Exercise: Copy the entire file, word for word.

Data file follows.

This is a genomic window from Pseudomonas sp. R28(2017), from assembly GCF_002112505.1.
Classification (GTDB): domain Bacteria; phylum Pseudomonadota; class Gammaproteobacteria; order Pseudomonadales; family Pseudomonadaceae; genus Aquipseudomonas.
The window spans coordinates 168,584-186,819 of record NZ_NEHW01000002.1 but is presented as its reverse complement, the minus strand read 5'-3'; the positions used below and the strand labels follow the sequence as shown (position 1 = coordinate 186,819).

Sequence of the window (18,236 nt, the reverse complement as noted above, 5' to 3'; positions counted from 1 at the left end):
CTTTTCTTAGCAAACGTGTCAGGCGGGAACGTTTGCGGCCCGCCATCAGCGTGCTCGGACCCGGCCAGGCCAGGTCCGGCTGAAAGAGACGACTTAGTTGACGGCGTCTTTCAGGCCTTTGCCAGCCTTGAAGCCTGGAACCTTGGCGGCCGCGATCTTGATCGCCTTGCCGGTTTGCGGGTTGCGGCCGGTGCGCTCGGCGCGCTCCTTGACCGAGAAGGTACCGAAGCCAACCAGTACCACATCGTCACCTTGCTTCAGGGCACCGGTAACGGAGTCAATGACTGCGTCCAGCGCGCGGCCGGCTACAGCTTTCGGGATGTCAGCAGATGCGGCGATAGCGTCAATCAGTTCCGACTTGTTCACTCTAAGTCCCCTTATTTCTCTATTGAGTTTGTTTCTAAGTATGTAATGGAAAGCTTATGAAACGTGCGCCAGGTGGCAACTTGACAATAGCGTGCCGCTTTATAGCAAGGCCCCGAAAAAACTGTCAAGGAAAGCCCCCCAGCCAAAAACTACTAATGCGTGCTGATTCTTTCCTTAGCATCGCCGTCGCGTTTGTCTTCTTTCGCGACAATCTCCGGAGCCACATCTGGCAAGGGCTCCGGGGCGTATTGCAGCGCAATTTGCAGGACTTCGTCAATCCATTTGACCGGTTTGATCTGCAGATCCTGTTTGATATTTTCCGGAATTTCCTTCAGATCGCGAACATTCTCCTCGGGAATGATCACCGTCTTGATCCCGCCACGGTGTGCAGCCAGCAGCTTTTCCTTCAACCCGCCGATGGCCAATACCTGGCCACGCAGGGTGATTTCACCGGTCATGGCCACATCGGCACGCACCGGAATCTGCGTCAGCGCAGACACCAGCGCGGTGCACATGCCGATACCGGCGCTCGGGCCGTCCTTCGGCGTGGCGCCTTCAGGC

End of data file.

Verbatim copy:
This is a genomic window from Pseudomonas sp. R28(2017), from assembly GCF_002112505.1.
Classification (GTDB): domain Bacteria; phylum Pseudomonadota; class Gammaproteobacteria; order Pseudomonadales; family Pseudomonadaceae; genus Aquipseudomonas.
The window spans coordinates 168,584-186,819 of record NZ_NEHW01000002.1 but is presented as its reverse complement, the minus strand read 5'-3'; the positions used below and the strand labels follow the sequence as shown (position 1 = coordinate 186,819).

Sequence of the window (18,236 nt, the reverse complement as noted above, 5' to 3'; positions counted from 1 at the left end):
CTTTTCTTAGCAAACGTGTCAGGCGGGAACGTTTGCGGCCCGCCATCAGCGTGCTCGGACCCGGCCAGGCCAGGTCCGGCTGAAAGAGACGACTTAGTTGACGGCGTCTTTCAGGCCTTTGCCAGCCTTGAAGCCTGGAACCTTGGCGGCCGCGATCTTGATCGCCTTGCCGGTTTGCGGGTTGCGGCCGGTGCGCTCGGCGCGCTCCTTGACCGAGAAGGTACCGAAGCCAACCAGTACCACATCGTCACCTTGCTTCAGGGCACCGGTAACGGAGTCAATGACTGCGTCCAGCGCGCGGCCGGCTACAGCTTTCGGGATGTCAGCAGATGCGGCGATAGCGTCAATCAGTTCCGACTTGTTCACTCTAAGTCCCCTTATTTCTCTATTGAGTTTGTTTCTAAGTATGTAATGGAAAGCTTATGAAACGTGCGCCAGGTGGCAACTTGACAATAGCGTGCCGCTTTATAGCAAGGCCCCGAAAAAACTGTCAAGGAAAGCCCCCCAGCCAAAAACTACTAATGCGTGCTGATTCTTTCCTTAGCATCGCCGTCGCGTTTGTCTTCTTTCGCGACAATCTCCGGAGCCACATCTGGCAAGGGCTCCGGGGCGTATTGCAGCGCAATTTGCAGGACTTCGTCAATCCATTTGACCGGTTTGATCTGCAGATCCTGTTTGATATTTTCCGGAATTTCCTTCAGATCGCGAACATTCTCCTCGGGAATGATCACCGTCTTGATCCCGCCACGGTGTGCAGCCAGCAGCTTTTCCTTCAACCCGCCGATGGCCAATACCTGGCCACGCAGGGTGATTTCACCGGTCATGGCCACATCGGCACGCACCGGAATCTGCGTCAGCGCAGACACCAGCGCGGTGCACATGCCGATACCGGCGCTCGGGCCGTCCTTCGGCGTGGCGCCTTCAGGC